This weekend, a sleek, vintage car that's being called "the world's first Porsche" heads to the auction block with an estimated price tag of over $20 million.
There is just one problem: Porsche says the 1939 Porsche Type 64 isn't the first Porsche ever made. To purists, it may not even be a Porsche.
"We would like to be very clear, it's not the first Porsche," Frank Jung, head of the historical archives for Porsche, told CNBC. He said the world's first Porsche, from 1948, is sitting on display at the Porsche Museum in Stuttgart, Germany.
The flood of recent headlines about the car — from Top Gear, The Wall Street Journal and The New York Times — herald it as "the first Porsche" with "first" sometimes in quotation marks. Being able to own the world's first Porsche is the dream of countless wealthy Porsche collectors and is presumably a big part of its appeal and value when it rolls over the RM Sotheby's auction block at Pebble Beach car week in Monterey, California, on Saturday.
RM Sotheby's is specific in its sales language, saying the car is "the oldest car to wear the Porsche badge." Its sales catalog quotes Porsche expert Andy Prill saying "This is the most historically significant of all Porsche cars and it is simply incredible to find the oldest Porsche in original condition."
The confusion around the Type 64 stems from its complex history. Ferdinand Porsche, a relentless and visionary auto engineer who was also a member of the Nazi Party, started making cars in 1931.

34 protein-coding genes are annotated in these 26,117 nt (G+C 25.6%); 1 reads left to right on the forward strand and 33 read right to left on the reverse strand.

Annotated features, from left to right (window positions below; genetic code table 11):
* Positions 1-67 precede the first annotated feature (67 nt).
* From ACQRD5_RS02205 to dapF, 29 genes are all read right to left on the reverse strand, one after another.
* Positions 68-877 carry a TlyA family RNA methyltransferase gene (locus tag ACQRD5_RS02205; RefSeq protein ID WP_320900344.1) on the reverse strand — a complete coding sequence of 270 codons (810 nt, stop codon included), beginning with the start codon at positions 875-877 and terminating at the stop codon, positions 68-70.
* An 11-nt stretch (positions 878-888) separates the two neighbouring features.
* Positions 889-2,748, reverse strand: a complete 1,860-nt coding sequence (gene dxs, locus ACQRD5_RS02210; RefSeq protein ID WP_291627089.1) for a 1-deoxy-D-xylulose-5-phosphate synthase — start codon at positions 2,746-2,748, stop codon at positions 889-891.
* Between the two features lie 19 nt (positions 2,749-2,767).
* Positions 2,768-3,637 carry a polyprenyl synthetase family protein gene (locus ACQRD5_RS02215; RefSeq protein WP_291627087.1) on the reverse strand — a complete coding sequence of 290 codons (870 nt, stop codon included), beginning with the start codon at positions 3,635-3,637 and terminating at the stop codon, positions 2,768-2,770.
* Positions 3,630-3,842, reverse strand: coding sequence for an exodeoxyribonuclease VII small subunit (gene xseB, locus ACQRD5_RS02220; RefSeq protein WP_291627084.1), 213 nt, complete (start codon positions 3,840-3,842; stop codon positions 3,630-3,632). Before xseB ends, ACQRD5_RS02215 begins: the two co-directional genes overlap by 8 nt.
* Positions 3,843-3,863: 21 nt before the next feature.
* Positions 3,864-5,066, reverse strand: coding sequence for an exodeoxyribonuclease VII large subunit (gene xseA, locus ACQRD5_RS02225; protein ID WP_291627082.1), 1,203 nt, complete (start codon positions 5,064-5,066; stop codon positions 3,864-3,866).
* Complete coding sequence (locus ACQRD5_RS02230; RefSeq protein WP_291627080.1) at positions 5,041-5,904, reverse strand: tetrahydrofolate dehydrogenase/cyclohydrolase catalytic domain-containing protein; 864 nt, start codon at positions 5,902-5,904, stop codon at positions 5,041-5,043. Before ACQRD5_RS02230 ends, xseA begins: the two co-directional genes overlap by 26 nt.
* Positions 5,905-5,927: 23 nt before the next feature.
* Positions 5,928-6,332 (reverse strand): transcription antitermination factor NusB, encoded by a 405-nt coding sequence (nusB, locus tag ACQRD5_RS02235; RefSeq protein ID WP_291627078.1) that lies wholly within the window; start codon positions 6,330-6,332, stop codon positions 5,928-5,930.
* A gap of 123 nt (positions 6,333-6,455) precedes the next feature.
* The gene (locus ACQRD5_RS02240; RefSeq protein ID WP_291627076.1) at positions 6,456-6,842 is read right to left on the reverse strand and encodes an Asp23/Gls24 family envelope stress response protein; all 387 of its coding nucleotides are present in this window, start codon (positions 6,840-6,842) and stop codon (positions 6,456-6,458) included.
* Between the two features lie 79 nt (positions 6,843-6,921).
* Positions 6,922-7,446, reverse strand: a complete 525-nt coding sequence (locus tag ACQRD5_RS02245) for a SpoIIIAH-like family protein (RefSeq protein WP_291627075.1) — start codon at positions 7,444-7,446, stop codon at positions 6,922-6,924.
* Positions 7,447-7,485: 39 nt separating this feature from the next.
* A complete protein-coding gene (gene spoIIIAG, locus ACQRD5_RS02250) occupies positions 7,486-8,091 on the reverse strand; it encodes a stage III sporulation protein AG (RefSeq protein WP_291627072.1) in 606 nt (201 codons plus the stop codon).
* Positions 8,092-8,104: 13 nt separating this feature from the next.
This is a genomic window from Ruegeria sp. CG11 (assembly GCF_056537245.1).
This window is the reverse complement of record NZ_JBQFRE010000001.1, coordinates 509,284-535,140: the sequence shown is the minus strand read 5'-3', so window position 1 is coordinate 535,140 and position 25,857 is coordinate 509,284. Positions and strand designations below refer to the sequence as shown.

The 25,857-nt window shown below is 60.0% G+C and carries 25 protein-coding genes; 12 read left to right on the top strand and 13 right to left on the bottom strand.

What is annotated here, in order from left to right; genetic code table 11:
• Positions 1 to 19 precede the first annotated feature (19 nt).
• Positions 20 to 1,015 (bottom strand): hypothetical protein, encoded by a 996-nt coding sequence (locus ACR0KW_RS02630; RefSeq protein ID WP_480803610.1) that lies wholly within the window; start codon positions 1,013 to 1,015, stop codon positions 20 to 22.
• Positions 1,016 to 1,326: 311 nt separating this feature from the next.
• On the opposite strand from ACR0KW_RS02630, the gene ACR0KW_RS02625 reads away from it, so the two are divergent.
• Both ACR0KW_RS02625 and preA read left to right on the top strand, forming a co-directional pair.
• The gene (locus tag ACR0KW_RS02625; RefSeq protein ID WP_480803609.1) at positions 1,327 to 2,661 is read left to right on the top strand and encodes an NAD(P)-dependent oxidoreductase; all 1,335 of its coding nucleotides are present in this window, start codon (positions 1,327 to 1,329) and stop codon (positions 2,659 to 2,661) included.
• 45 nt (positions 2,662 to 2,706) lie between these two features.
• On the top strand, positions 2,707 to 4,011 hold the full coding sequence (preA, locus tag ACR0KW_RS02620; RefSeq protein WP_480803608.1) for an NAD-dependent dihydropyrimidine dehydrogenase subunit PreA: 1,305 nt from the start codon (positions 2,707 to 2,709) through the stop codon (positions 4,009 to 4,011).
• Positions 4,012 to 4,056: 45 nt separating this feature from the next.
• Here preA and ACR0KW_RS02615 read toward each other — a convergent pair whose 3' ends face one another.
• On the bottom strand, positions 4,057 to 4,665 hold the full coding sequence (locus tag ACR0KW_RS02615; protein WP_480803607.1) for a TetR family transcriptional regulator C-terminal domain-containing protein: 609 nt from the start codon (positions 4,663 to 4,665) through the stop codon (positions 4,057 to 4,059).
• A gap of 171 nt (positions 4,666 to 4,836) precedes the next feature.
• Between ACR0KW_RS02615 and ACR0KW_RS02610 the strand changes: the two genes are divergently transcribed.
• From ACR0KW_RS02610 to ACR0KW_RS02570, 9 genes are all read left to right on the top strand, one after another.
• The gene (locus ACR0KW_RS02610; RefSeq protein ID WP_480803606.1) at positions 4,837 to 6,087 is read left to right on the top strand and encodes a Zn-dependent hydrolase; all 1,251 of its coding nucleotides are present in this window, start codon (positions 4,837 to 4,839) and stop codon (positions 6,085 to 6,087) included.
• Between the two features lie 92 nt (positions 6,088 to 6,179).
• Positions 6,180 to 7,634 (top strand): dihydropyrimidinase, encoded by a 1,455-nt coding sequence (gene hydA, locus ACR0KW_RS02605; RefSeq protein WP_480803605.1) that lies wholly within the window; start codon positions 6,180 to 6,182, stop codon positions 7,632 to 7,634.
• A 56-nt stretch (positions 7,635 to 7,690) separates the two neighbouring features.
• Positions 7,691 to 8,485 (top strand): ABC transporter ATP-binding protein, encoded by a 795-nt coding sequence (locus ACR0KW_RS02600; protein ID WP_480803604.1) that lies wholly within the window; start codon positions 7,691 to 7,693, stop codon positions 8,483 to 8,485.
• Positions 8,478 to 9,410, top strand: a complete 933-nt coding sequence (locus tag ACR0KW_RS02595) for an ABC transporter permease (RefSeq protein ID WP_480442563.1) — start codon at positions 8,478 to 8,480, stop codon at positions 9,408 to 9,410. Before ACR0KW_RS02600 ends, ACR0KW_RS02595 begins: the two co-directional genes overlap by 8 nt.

He developed the car, known as the KdF-Wagen or People's car, that later became the Volkswagen Beetle. In 1939, as part of Hitler's propaganda efforts, a road race was planned between Berlin and Rome, and Ferdinand Porsche created a racing version of the KdF-Wagen for the rally for the Nazi Party.
With its streamlined, lightweight alloy body and more than 2,000 rivets, the car called the Type 64 borrowed aircraft technology to turn the KdF-Wagen's sub-40-horsepower engine into a racing machine well ahead of its time.
The outbreak of World War II scuttled the race plans. Ferdinand's son, Ferry Porsche, had three Type 64s built for experimentation. Only one survived the war, which Ferry drove as his personal car.
Ferry Porsche started his eponymous car company in 1948 with the debut of the 356, the roadster that launched the brand and the global auto empire that followed. Porsche unveiled the 356 on a racetrack in Innsbruck, and had the Type 64 follow along as the chase car. Sometime before the demonstration, Porsche added the crudely applied "Porsche" letters to the hood of the Type 64.
Jung says the 356 driven at Innsbruck that day, known as No. 1, is the true first Porsche. It remains at the company's museum and Porsche is proud that it is one of the few car companies that retains its first car ever built.
Because the Porsche lettering was only added to the Type 64 later, the one being auctioned Saturday is not a true Porsche, Jung said.
"It was to show where the Porsche brand comes from," he said, adding that the Type 64 has some of the same design DNA as the 356. "It was more or less for marketing purposes."
The true description of the Type 64, he said, is a "race version of a pre-Volkswagen."
He concedes that the Type 64 is a "very important piece of history for Porsche." RM Sotheby's said it stands by its catalog language and that the Type 64 is important in the development of Porsche and the lives of Ferdinand and Ferry Porsche.
Jung said Porsche met with RM Sotheby's before the sale was announced to make its position clear and to make sure RM Sotheby's didn't use any of the company's archival photos. But he stressed that Porsche will not be among the bidders vying for the car Saturday.
Saturday's sale price will determine whether collectors view the Type 64 as the world's first Porsche or a historically interesting pre-Volkswagen racer.